The Shuttle Remote Manipulator System debuted on Nov. 13, 1981, the second day of the second-ever NASA Space Shuttle mission. Because of its resemblance to a human appendage—and the national wordmark emblazoned on its side—the SRMS became known around the world as Canadarm.
A decade earlier, NASA had issued a challenge to its international partners, looking for solutions to design problems it faced in developing what would become the Space Shuttle. They needed a way for astronauts to manipulate the massive equipment that the shuttle would carry in its cargo hold, but with the precision required in a zero-gravity environment, where one wrong touch can send even an enormous piece of machinery careening through deep space. In 1975, NASA opted to take a chance on a pitch from a group of relatively untested Canadian companies that included Spar, CAE Electronic, and DSMA Atcon, a small firm that had developed a robot used to load fuel into nuclear reactors.
With $108 million in funding from the Canadian government to design, build and test the venture, the companies set to work under the oversight of the National Research Council.
The first-ever significant space robotics project, its challenges were severe. From scratch, working with state-of-the-art materials like titanium and graphite epoxy, the team constructed a 15-metre-long, 38-centimetre diameter arm with shoulder, elbow and wrist joints, encased in an insulated blanket to protect the components from the extremes of heat and cold found in space. Its operator would guide it via an innovative joystick control system. Weighing less than 480 kilograms, Canadarm can lift over 30,000 kilograms—as the Canadian Space Agency boasts, “the mass of a fully-loaded bus, using less electricity than a teakettle.”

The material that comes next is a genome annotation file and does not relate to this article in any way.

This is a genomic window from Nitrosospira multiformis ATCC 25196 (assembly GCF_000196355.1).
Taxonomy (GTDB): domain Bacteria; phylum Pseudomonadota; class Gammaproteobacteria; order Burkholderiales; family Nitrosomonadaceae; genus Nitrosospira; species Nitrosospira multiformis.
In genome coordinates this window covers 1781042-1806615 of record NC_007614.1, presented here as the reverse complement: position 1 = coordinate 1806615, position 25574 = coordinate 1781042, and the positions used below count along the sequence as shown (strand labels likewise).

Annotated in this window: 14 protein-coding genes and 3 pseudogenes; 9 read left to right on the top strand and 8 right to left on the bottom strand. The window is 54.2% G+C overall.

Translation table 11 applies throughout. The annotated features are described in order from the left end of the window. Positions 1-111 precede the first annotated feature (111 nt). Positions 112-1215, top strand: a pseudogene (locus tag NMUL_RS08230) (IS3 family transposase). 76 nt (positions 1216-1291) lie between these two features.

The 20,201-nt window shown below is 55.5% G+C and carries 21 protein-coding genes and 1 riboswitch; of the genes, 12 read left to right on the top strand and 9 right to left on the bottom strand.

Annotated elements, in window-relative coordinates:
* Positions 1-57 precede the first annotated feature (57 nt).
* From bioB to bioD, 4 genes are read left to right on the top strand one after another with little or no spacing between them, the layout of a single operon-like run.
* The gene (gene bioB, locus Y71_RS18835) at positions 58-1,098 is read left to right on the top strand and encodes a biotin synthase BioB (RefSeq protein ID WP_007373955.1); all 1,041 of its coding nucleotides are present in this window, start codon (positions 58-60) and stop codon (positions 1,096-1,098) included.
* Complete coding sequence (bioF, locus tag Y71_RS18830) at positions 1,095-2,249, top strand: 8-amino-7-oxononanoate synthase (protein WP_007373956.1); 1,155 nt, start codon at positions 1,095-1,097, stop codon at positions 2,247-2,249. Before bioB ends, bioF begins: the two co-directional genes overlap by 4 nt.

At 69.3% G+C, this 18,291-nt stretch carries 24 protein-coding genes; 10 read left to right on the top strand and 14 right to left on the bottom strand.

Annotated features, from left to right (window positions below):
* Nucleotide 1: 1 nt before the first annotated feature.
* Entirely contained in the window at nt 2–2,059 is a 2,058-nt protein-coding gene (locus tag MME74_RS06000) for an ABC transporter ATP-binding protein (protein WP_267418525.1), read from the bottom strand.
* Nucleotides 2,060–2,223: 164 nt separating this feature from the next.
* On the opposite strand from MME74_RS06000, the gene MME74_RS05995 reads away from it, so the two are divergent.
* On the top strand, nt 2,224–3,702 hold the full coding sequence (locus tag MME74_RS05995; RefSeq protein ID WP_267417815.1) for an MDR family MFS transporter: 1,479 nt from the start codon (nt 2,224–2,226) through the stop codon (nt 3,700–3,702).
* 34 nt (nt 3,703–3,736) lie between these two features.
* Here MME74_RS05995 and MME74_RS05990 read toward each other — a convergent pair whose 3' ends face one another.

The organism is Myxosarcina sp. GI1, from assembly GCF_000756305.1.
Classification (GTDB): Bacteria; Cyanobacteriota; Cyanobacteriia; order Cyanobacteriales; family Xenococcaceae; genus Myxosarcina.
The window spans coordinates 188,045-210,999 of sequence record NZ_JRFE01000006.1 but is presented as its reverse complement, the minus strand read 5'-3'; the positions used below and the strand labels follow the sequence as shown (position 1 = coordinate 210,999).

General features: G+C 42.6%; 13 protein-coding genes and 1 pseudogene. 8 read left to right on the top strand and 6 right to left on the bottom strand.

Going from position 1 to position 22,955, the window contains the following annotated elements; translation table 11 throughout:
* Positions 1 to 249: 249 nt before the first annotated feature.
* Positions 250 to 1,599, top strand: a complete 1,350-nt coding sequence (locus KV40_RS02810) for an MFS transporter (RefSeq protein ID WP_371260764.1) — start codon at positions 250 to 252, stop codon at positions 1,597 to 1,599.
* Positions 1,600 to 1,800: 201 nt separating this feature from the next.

It was successful from the first, NASA buying four more Canadarms to equip each of its shuttles. And the device soon proved useful for more than just unloading cargo. On a 1984 Discovery mission, astronauts used the arm to clear away an ice buildup on the bottom of the shuttle. Over the years it became a vital tool for retrieving damaged satellites and repairing shuttles in orbit, played an integral role in the repair of the Hubble Space Telescope, and aided in the construction of the International Space Station.
Canadarm proved crucial in more mundane ways, as well. Its development propelled Canada to the forefront of the advanced manipulator systems and robotics fields. The Canadian firms that developed it went on to design and sell robotics components to Europe and Asia, and applied the technology developed for Canadarm to difficult tasks like undersea pipeline repair, the service of nuclear power plants, the cleanup of hazardous waste, and medical surgery.
When Macdonald, Dettwiler and Associates—now the owners of the technology—struck a deal in 2008 to sell its aerospace division to a U.S. firm, the federal government intervened, using the powers of the Investment Canada Act to block the sale, deemed to offer no “net benefit” to the country.
On July 8, Atlantis took off from the Kennedy Space Center on the final mission of NASA’s Space Shuttle program. The end of the shuttle program means the retirement of the first generation of Canadarms, after three decades of service without a single malfunction. They will be retired to museums, and are survived by the Canadarm2, operational since 2001 aboard the International Space Station.